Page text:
*Massive infrastructure improvements in the Old City, including a real transit network, to spark investment in these areas.
*One way tolls at the county line at all roads leading into Duval from St. Johns, Clay, and Nassau. We need a way to compel people in the bedroom counties to contribute more to the Duval infrastructure they benefit from.
*Get real about what improvement really means. We'll never "fix" Duval County schools to compete with either the bedroom counties or other cities with incomparable histories and demographics. Just not going to happen. What we can do is improve them.

I'm no expert on what long-term strategies and improvements would be needed to drive down the number of impoverished students, but I would question the validity and expectations of support ideas like these would have. While I don't question electing the school boards or some of the teacher retention ideas, I worry there would be other issues with some of the other solutions detailed, especially pertaining to cost.

Does splitting up the district really solve anything, or does it just create two competing organizations with redundant administrative infrastructure? Would the cost of infrastructure improvements have a justifiable return? I don't know about you, but I'd worry that a one-way toll would give St. Johns, Clay and Nassau more reasons to build their own urban areas and pull people away from Jax. Why go to SJTC when Durbin Park is almost exactly on the county line, and toll-free?

Again, I can't say for sure what would work, but I think it's necessary to more realistically consider the people who live here and what they want from their county and schools. Policy that pits wealthy bedroom communities against a city in need of economic investment doesn't seem like a solution to lifting people out of poverty, or increasing income.

Tacachale

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Re: Duval schools see poverty grow in student population
« Reply #5 on: March 20, 2018, 01:51:43 PM »
Fixing Duval County Public Schools in any meaningful way means fixing a dysfunctional and historically underfunded school district, the general difficulty of educating poor children, the legacy of segregation and inequality, the problem of sprawl and white (and black) flight, institutional problems arising from the massive size of the district, and various aspects of local cultures that undervalue (and accordingly underfund) education. Not an easy fix.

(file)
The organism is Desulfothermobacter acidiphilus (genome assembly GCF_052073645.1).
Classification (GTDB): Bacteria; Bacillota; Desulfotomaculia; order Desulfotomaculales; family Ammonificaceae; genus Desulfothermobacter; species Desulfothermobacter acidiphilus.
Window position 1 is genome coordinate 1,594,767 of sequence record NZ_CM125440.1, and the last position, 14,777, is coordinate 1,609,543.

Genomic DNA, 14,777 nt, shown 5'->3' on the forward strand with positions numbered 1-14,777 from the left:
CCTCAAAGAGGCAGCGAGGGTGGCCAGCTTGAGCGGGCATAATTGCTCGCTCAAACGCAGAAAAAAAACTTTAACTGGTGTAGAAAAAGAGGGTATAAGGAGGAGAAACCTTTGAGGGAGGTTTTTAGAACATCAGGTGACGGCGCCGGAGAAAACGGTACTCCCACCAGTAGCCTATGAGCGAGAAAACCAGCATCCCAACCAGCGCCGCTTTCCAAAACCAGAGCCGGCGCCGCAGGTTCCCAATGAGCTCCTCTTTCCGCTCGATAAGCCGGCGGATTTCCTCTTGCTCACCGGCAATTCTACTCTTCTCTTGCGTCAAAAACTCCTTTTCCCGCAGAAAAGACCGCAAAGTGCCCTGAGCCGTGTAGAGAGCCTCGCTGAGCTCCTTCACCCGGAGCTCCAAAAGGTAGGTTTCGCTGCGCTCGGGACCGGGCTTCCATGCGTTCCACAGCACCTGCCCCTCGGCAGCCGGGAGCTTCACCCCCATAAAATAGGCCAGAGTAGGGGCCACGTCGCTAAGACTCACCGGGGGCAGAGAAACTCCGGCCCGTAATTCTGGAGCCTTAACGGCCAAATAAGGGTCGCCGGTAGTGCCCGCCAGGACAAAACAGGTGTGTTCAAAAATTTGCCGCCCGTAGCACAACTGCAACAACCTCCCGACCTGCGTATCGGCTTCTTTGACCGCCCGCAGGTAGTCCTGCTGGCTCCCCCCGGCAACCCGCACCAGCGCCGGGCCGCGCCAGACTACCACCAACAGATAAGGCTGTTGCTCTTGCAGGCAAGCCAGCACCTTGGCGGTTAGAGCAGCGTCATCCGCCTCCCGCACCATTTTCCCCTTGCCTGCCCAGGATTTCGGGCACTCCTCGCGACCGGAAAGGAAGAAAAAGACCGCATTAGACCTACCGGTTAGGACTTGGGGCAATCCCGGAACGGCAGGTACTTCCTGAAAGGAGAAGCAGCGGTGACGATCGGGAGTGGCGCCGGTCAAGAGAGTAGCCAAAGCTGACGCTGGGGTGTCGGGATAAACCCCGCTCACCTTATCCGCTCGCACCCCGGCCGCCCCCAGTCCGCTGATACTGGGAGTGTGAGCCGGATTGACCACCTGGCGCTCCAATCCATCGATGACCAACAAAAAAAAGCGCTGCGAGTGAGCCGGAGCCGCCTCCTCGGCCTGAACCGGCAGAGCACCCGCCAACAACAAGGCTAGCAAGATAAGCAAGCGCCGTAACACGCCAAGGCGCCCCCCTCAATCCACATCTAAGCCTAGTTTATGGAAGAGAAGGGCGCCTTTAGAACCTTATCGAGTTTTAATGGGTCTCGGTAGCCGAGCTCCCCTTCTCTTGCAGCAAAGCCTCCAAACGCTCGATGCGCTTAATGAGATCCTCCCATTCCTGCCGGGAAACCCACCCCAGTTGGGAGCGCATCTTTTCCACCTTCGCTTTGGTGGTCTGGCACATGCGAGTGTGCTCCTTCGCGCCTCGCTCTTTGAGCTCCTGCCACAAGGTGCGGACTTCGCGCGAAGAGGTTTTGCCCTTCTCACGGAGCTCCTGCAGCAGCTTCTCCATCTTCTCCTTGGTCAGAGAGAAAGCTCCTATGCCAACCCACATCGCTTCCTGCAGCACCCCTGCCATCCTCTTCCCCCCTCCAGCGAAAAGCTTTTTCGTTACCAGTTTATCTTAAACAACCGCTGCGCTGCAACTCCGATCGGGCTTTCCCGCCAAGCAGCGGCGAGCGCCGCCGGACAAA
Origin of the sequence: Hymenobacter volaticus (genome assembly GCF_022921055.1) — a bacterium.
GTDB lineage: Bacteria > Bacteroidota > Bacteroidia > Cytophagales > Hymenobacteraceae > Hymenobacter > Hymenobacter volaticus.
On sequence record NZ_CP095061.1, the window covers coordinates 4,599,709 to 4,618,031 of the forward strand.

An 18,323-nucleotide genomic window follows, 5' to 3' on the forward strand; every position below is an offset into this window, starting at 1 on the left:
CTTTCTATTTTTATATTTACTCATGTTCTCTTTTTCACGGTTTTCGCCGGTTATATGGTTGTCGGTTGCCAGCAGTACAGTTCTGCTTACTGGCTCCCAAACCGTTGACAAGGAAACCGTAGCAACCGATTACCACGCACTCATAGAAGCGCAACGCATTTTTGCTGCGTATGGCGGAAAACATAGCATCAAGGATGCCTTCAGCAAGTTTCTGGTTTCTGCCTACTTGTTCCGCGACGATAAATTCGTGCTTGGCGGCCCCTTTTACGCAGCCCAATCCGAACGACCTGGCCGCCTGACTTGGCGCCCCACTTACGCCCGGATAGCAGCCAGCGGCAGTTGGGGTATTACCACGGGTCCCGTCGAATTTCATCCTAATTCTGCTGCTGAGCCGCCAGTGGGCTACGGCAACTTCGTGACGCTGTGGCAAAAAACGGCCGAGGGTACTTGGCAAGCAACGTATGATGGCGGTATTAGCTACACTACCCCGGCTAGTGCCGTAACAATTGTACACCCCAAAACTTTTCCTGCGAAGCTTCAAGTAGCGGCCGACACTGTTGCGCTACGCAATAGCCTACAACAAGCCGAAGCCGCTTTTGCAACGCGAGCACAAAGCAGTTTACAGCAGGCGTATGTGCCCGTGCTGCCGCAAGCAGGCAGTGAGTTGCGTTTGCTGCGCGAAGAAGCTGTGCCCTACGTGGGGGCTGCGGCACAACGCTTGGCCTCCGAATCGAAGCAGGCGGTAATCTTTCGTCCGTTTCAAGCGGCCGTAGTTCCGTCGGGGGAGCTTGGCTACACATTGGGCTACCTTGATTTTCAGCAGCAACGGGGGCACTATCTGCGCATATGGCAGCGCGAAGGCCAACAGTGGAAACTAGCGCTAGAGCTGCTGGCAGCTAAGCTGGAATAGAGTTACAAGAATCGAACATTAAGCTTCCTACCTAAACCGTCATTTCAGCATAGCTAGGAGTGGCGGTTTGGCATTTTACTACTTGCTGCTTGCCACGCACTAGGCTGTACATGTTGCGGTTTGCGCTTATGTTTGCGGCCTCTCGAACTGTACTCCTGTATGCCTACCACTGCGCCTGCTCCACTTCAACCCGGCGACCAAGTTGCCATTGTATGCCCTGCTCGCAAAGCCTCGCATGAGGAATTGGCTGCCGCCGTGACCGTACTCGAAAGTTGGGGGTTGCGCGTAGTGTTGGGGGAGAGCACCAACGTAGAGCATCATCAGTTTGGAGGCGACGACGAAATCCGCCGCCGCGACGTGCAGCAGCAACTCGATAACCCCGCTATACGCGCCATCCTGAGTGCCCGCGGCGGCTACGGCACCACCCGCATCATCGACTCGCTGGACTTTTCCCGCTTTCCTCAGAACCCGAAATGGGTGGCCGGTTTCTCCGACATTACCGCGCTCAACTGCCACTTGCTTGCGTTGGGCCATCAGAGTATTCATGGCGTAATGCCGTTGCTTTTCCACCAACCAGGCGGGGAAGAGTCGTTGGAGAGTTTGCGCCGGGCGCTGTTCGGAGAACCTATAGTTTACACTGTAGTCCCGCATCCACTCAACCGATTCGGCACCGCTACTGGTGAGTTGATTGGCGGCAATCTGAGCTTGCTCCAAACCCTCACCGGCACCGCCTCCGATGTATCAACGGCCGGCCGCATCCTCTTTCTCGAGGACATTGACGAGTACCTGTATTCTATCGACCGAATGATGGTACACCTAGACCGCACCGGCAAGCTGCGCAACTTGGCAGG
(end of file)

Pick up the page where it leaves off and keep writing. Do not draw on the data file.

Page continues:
If it were up to me, I'd:

*Make the School Board appointed. The elected school board is and always has been made up of people who know how to get elected, rather than people who know how to run a school board.
*Find a way to increase teacher retention. A first step would be to stop sending the newbies to the most struggling schools where they burn out.
*Consider splitting up the district. This would involve changing Florida law that matches districts to counties, which are huge compared to most other parts of the country.
*Massive infrastructure improvements in the Old City, including a real transit network, to spark investment in these areas.
*One way tolls at the county line at all roads leading into Duval from St. Johns, Clay, and Nassau. We need a way to compel people in the bedroom counties to contribute more to the Duval infrastructure they benefit from.
*Get real about what improvement really means. We'll never "fix" Duval County schools to compete with either the bedroom counties or other cities with incomparable histories and demographics. Just not going to happen. What we can do is improve them.

I'm no expert on what long-term strategies and improvements would be needed to drive down the number of impoverished students, but I would question the validity and expectations of support ideas like these would have. While I don't question electing the school boards or some of the teacher retention ideas, I worry there would be other issues with some of the other solutions detailed, especially pertaining to cost.

Does splitting up the district really solve anything, or does it just create two competing organizations with redundant administrative infrastructure? Would the cost of infrastructure improvements have a justifiable return? I don't know about you, but I'd worry that a one-way toll would give St. Johns, Clay and Nassau more reasons to build their own urban areas and pull people away from Jax. Why go to SJTC when Durbin Park is almost exactly on the county line, and toll-free?

Again, I can't say for sure what would work, but I think it's necessary to more realistically consider the people who live here and what they want from their county and schools. Policy that pits wealthy bedroom communities against a city in need of economic investment doesn't seem like a solution to lifting people out of poverty, or increasing income.

Splitting the districts is likely impossible as state law matches the districts to counties. But the districts are enormous and in a place like Jacksonville, the districts are responsible for managing both struggling urban schools, and suburban schools, and even rural schools like Baldwin. It is obvious that the school board can't do it effectively.

Tolling the suburbanites would be good for all manner of things. Currently a good chunk of St. Johns County works in Duval and benefits from our infrastructure, without paying for it. We've essentially incentivized people to live and keep their property taxes in another county while still reaping the benefits of the city. Strip centers like Durbin Park are going up regardless of what we do in Duval, but they aren't going to spark much in the way of business development. It'll be a long time before St. Johns is remotely on the way to having the infrastructure and wherewithal to attract many employers to their county. It'll be a bedroom county for generations. But if they decide to start developing more urban centers, so much the better. The county is a sprawling mess that'll be like Blanding Boulevard in Orange Park before too much longer.
Do you believe that when the blue jay or another bird sings and the body is trembling, that is a signal that people are coming or something important is about to happen?